Alexeyev related that he was interrogated for nine straight hours without a letup. “There was no violence used, but instead an enormous amount of psychological pressure,” he said. “The police used every homophobic insult imaginable, saying that we were pedophiles, zoophiles, child molesters, and using every single vicious slang epithet for gay in the Russian language.”

In addition, Alexeyev told Gay City News, “My lawyer was not allowed to see me when he came to the police station, and they illegally confiscated my cell phone. They tried to get me to name the names of my collaborators, and they downloaded and copied every name and address in my cell phone's electronic address book. They demanded where we got our financing. They asked me for the names of other prominent gays in politics and show business. I replied only that there were too many to name!”

Alexeyev was eventually released after more than 24 hours of sleepless detention, and is scheduled to appear in court on May 26 on a charge of “organizing an unlawful demonstration.” This is the fourth time the young lawyer has been arrested for holding a gay rights protest.

Although admitting in response to a question from this reporter that he was “extremely exhausted” by the events of the preceding weeks, he proclaimed himself happy at the results of this year's Pride activities.

“We garnered a huge amount of publicity, more than in any previous years, which helped bring the cause of Russian LGBT people to the attention of more and more of our fellow citizens,” Alexeyev said. “The principal goal of the police was to prevent images of the Pride and of its repression from being televised in other countries, and while I'm still catching up on all the news reports we know that indeed our protest was filed and broadcast throughout the world, especially in Europe.”

The Pride protest was timed to coincide with the annual Eurovision song contest, which this year was held in Moscow on the day of the gay demonstration. Eurovision is a major show business event, televised throughout Europe, and it attracts a large gay following.

According to the British daily the Guardian, Russian authorities had spent an unprecedented $37 million to host this year's Eurovision contest.

Alexeyev told the journalist from the Guardian and other reporters as he was being arrested, “The Russian government is using this year's Eurovision in Moscow as a gala showpiece to show the world how far the country has improved since the early 1990s. What we witnessed this afternoon on the streets of Moscow shows the world just how little Russia has traveled in respect of fundamental human rights.”

The British Daily Telegraph reported that advance questions about the threats of a police crackdown on the Pride March drew “an embarassed silence” from the host of this year's Eurovision, openly gay television personality Graham Norton — whose show “The Graham Norton Effect” appears on the US gay television network Logo — and from Andrew Lloyd Weber, who composed the UK entry song, “It's My Time,” for Britain's Eurovision contestant, singer Jade Ewen. Both show business figures professed ignorance about the tough line taken by the Moscow authorities against the gay rally.

“I feel really bad, but I don't know very much about this,” the Guardian quoted Norton as saying just before the Pride March. Lloyd Webber also said he knew little about it, saying only that it was “probably a matter of security” or “might have been banned to avoid traffic congestion,” the Telegraph reported.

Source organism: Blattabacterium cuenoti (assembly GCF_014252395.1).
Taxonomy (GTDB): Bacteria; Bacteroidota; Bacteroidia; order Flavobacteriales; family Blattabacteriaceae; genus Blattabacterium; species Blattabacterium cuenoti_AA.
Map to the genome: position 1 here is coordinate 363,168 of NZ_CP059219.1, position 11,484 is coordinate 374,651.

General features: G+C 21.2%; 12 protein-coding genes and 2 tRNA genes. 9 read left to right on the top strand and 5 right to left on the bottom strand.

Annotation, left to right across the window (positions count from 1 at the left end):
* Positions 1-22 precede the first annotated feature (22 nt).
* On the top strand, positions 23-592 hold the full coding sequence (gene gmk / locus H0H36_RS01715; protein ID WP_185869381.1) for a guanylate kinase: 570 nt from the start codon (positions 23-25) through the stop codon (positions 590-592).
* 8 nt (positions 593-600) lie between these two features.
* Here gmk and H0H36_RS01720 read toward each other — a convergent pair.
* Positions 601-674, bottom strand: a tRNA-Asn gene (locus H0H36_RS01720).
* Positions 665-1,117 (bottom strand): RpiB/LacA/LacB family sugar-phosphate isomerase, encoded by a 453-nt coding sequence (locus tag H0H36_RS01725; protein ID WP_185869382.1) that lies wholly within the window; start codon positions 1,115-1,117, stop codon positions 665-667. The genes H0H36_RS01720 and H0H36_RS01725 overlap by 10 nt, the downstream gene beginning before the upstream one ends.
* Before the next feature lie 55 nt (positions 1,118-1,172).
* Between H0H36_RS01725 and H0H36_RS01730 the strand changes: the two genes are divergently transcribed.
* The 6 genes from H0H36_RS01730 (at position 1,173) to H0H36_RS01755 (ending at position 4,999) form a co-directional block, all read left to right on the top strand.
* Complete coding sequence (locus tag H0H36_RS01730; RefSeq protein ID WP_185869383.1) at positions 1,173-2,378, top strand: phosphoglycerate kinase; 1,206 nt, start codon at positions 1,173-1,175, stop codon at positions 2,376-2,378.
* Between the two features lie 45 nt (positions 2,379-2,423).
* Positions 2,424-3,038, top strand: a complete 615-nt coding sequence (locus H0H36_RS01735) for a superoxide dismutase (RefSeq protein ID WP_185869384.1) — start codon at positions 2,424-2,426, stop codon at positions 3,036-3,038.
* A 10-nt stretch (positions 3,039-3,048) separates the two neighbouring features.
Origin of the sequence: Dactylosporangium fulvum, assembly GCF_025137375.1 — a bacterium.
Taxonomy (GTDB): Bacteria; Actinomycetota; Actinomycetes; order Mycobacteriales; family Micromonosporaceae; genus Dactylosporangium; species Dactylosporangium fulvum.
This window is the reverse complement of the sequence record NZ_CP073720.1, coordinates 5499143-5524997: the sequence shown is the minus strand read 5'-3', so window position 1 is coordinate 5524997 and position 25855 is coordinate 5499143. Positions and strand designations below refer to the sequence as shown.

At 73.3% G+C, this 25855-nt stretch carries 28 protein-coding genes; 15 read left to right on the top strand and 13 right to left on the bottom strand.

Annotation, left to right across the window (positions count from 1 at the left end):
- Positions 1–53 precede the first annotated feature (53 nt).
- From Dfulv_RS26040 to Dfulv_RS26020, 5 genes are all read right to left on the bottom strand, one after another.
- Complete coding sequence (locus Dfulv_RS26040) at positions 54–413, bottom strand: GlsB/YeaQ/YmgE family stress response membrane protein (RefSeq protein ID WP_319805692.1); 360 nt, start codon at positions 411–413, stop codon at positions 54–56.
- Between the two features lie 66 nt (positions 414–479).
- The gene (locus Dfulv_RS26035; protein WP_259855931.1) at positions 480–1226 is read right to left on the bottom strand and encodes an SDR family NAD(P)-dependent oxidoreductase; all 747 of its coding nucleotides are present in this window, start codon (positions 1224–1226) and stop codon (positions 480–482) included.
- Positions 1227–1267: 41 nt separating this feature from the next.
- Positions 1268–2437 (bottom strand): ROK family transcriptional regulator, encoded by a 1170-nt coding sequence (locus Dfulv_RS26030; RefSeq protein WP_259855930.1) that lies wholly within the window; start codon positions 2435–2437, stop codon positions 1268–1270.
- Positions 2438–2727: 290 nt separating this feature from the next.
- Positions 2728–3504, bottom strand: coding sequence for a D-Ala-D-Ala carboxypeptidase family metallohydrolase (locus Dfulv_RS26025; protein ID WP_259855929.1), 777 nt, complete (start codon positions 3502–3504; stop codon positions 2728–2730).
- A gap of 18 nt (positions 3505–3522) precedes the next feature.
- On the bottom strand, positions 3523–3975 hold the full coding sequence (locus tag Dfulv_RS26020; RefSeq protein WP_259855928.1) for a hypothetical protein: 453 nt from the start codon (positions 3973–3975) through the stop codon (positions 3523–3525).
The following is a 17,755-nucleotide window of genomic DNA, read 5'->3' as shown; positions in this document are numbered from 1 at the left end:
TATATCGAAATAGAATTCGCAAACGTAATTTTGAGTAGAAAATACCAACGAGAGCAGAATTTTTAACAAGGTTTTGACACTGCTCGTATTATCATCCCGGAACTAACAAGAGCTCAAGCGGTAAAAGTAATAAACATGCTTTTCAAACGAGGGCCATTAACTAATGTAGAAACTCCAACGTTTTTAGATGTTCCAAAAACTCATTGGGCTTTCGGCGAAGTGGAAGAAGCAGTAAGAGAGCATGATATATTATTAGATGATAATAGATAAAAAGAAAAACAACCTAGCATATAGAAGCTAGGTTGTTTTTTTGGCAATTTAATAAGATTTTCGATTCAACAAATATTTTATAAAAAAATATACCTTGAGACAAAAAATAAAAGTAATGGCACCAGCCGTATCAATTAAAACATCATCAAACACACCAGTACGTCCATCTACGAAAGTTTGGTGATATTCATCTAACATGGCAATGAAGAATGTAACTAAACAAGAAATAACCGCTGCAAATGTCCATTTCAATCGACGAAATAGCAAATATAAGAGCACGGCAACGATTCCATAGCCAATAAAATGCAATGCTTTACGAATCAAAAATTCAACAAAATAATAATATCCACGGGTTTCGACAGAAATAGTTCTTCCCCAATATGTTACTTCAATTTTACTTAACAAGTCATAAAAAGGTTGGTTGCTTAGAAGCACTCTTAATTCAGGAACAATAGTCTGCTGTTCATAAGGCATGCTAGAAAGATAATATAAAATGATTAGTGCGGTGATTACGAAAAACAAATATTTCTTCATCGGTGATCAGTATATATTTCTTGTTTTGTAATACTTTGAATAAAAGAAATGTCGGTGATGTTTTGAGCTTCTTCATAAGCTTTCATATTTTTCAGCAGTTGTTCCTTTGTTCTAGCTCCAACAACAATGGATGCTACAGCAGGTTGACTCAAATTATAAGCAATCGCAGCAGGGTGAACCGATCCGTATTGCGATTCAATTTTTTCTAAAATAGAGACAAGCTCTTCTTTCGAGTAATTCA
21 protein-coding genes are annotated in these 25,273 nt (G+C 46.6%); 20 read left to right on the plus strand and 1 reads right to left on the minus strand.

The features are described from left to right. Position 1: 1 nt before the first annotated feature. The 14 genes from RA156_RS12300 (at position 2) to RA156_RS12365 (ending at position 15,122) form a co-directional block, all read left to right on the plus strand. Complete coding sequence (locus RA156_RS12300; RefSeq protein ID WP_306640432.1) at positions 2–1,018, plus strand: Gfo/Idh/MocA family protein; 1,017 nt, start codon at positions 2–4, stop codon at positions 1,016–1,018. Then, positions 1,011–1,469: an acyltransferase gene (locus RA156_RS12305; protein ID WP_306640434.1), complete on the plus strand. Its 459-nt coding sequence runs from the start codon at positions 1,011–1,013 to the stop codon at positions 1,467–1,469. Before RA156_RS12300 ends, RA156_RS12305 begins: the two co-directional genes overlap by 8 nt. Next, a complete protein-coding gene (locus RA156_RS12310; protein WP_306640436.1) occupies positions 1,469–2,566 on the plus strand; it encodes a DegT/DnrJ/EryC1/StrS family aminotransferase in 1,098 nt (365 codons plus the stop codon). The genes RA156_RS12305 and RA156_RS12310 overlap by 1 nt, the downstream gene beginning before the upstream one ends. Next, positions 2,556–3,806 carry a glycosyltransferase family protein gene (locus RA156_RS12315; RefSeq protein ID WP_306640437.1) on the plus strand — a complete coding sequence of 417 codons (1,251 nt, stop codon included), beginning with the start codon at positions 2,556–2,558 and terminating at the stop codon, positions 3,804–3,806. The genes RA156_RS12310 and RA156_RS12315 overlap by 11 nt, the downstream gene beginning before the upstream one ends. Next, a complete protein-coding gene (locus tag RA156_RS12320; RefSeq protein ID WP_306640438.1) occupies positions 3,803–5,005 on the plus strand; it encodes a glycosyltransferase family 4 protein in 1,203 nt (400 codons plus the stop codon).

Alexeyev told Gay City News that this year, Russian media coverage of the Pride events was “not only much more widespread, in that every newspaper carried an account of the events,” but that “the coverage was more neutral and positive and less homophobic” than in previous years, and that's a big change. This shows the positive effect our militant public agitation is having in fighting homophobia.”

The Moscow march was only part of the events organized by Alexeyev and his comrades in connection with the International Day Against Homophobia, celebrated in over 50 countries in commemoration of the day in 1993 when the World Health Organization removed homosexuality from its list of mental disorders.

“We also had a conference in the days before the Pride which drew some 80 people and was held at a location about 70 kilometers outside of Moscow, and there was also the attempted marriage of two lesbians we'd organized on May 12,” Alexeyev told this reporter.

On that day, the two lesbians, Irina Fedetova, 32, and Irina Sjipitiko, 30, showed up at the Tverskoi Moscow branch of the State Marriage Registry Office in matching tuxedos to register their marriage, but were sent packing by the chief registrar, Svetlana Potamoshneva, who told them that the Family Civil Code states only that marriage requires the consent of “a man and a woman.” In any case, said the registrar, the official form only had sections for “he” and “she.” Alexeyev, who had accompanied the two lesbians, then persuaded the registrar to consider a request to register the marriage written on a blank piece of paper.

Later, Alexeyev and the lesbian couple posed for photographs and answered questions before a swarm of journalists in front of the registry office, and the event was widely publicized throughout Russia.

Alexeyev has four lawsuits pending before the European Court of Human Rights in Strasbourg to overturn bans on Moscow Pride and other gay demonstrations on the grounds of freedom of assembly, one case before the United Nations Committee on Human Rights, and seven more cases are still in the Russian courts, he told Gay City News.

Doug Ireland can be reached through his blog, DIRELAND, at